Perversely, his sentence was to become mine. In the days that followed, I was to learn the true meaning of futility while the chorus of the fate’s raucous laughter roared in my ears. It soon became clear that the only hope this guy had of ever really contributing to society was as an organ donor. In retrospect, the greatest service the judge could have done to both this idiot and society would have been to permanently secure a cow bell around his neck so that everyone and everything on Planet Earth would be forever warned of his presence and exact location.
When OUR sentence was served, he climbed into his beat up old pickup smoke-mobile, lit a cigarette and cranked the radio up so loud that all birds were abruptly shed from nearby trees. Then he leaned out the window and asked me if I wouldn’t mind reporting to the judge that he was, in fact, rehabilitated, a hard worker, and that I didn’t, in my heart of hearts, believe he would ever again shoot another swan. As if in afterthought, he confided that he had the weekend off before beginning yet another stretch of Community Service. Seems that on a recent occasion, while driving by his local alma mater, he was unable to resist that universal urge, so familiar to all such Cretans, to chain the giant high school sign to his truck bumper, tear it out of the ground and drag it off down the road and into the night. Very liberating. He was, after all, simply trying to express his creativity. It was all I could do to resist the urge to shake my head… for fear I would never be able to stop.
And now, all these years later, #4-11 is shot. Her last summer was a tough one. She and her mate, 12-02 had a chick. Later, Bev found the remains of 12-02 from the air, presumably lost to predation. Crane number 4-11 defied the odds and raised her chick alone until it fledged… a rare accomplishment in the WCEP population. Sadly, her chick disappeared shortly thereafter.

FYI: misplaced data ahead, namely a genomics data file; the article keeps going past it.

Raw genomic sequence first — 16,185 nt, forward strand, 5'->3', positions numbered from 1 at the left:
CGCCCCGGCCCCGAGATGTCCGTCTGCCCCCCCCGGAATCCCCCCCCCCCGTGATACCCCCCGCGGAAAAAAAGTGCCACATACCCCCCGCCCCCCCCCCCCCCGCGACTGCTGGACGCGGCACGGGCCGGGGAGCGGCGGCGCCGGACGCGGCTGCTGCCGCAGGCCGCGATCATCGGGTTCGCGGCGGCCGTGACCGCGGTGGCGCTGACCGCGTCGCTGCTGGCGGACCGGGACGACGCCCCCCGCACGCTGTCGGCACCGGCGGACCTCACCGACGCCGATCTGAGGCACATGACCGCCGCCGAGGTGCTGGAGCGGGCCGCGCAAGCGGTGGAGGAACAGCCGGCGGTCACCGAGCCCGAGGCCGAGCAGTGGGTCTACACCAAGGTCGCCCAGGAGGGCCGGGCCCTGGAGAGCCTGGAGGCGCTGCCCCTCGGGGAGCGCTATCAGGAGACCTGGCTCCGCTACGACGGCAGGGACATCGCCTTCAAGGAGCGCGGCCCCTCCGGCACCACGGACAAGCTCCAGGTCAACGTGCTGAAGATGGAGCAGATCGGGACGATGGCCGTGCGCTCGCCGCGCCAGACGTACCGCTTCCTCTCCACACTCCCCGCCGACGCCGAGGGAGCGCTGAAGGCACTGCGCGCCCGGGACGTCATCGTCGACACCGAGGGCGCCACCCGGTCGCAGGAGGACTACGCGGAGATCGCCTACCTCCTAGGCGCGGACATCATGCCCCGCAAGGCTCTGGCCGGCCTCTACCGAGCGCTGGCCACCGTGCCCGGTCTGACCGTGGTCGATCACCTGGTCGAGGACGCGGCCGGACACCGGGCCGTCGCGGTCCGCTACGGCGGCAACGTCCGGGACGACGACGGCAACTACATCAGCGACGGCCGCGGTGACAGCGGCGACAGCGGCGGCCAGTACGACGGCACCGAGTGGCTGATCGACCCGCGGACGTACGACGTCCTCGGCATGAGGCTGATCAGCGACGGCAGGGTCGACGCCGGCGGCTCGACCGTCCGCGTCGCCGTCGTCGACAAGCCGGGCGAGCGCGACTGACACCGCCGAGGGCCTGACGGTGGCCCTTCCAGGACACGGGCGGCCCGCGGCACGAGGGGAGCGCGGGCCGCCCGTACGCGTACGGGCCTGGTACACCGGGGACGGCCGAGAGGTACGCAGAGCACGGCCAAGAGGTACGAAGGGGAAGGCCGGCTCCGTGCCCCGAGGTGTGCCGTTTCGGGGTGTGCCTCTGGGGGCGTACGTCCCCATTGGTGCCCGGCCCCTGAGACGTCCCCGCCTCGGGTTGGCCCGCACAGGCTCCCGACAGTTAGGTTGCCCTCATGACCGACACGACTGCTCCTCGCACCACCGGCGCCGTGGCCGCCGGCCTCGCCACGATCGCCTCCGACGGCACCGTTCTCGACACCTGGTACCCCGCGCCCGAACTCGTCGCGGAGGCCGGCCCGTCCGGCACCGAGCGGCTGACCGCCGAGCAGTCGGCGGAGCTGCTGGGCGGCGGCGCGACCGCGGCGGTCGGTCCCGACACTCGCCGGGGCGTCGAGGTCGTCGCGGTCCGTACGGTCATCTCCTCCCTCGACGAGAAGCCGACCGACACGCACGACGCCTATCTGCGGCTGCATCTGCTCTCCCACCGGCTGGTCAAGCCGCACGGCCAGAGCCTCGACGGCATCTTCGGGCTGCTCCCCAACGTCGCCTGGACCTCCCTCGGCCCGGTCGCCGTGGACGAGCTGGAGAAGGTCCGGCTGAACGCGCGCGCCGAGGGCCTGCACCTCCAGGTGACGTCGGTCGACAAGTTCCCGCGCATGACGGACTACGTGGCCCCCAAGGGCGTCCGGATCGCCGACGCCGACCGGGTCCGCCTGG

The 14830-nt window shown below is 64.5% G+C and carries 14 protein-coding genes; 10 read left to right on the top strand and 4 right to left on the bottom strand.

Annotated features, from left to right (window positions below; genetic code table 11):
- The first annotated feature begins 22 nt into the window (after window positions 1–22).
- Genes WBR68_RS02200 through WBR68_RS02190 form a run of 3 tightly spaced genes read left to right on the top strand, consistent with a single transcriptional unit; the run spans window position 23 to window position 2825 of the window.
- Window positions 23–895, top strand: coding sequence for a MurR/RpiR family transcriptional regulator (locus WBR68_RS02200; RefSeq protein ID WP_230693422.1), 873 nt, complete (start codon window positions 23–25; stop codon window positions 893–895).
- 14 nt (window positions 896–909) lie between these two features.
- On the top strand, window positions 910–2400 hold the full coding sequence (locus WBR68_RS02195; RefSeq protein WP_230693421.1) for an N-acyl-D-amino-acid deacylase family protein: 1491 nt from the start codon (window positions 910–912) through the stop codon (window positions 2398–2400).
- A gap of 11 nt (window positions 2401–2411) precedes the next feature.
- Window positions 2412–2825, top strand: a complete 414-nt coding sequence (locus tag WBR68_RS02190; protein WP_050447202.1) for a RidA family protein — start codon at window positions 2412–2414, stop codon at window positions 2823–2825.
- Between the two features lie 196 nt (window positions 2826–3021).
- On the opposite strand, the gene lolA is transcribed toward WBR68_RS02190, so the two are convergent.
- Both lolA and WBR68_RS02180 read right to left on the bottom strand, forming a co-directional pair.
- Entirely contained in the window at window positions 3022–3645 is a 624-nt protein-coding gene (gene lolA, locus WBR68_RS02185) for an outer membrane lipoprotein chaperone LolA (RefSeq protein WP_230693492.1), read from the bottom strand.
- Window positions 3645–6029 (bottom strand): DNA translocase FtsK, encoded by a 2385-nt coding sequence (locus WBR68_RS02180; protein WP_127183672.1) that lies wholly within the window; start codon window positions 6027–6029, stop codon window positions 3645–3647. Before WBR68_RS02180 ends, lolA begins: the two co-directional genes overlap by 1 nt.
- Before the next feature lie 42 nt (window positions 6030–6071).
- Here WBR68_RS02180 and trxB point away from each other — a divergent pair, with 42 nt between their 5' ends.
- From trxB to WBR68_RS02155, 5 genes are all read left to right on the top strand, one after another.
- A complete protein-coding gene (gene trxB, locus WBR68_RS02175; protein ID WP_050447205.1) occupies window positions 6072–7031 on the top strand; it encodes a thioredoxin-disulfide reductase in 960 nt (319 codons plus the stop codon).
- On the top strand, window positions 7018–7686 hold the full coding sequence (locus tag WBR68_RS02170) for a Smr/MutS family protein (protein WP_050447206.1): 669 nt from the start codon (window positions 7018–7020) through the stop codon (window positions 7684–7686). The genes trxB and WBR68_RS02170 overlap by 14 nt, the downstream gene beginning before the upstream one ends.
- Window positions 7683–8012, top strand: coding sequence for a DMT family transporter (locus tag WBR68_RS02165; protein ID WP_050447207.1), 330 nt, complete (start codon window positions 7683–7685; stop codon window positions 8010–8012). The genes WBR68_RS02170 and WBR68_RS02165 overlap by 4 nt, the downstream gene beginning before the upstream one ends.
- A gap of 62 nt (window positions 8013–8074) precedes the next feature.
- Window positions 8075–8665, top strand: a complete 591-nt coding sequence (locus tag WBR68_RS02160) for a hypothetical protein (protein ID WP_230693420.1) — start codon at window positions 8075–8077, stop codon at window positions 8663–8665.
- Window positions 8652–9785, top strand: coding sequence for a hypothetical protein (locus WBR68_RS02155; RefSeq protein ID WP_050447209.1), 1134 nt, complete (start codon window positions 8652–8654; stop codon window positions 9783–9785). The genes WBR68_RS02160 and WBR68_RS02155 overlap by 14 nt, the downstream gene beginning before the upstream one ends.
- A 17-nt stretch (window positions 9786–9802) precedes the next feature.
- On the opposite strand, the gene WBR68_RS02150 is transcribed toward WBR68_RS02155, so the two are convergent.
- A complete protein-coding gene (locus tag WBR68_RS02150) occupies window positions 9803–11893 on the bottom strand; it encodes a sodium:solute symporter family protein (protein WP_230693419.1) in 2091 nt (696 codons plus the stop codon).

I visited her and her chick last summer to assess capture options since her transmitter required replacement and the chick required banding. The last time I had seen her was in 2012 when she, along with her 2011 cohort, took off from Wheeler Refuge in Alabama one beautiful morning and headed off on their first migration back to Wisconsin. What a blessing it was not to be able to see into the future and know that she would eventually join the other roughly 20% of the WCEP whooping crane population to be shot.
And so it is difficult for us to process the senseless loss of our precious 4-11… tough to digest and understand how such chaos can be birthed from such promise and hope. And searching for meaning in such tragedy can feel like a helter skelter “Fool’s Errand.” Widening the focus reveals even more questions… like why is it that more than 3500 people were shot in Chicago last year and more than 750 were murdered. And is it any less of a crime to destroy the habitat of a species for reasons of convenience or financial gain than it is to shoot a single bird? We ponder such questions while our carbon footprints grow ever larger. Is it as Shakespeare wrote “The fault, dear Brutus, is not in our stars, but in ourselves”? Perhaps we should post a reward for the answer.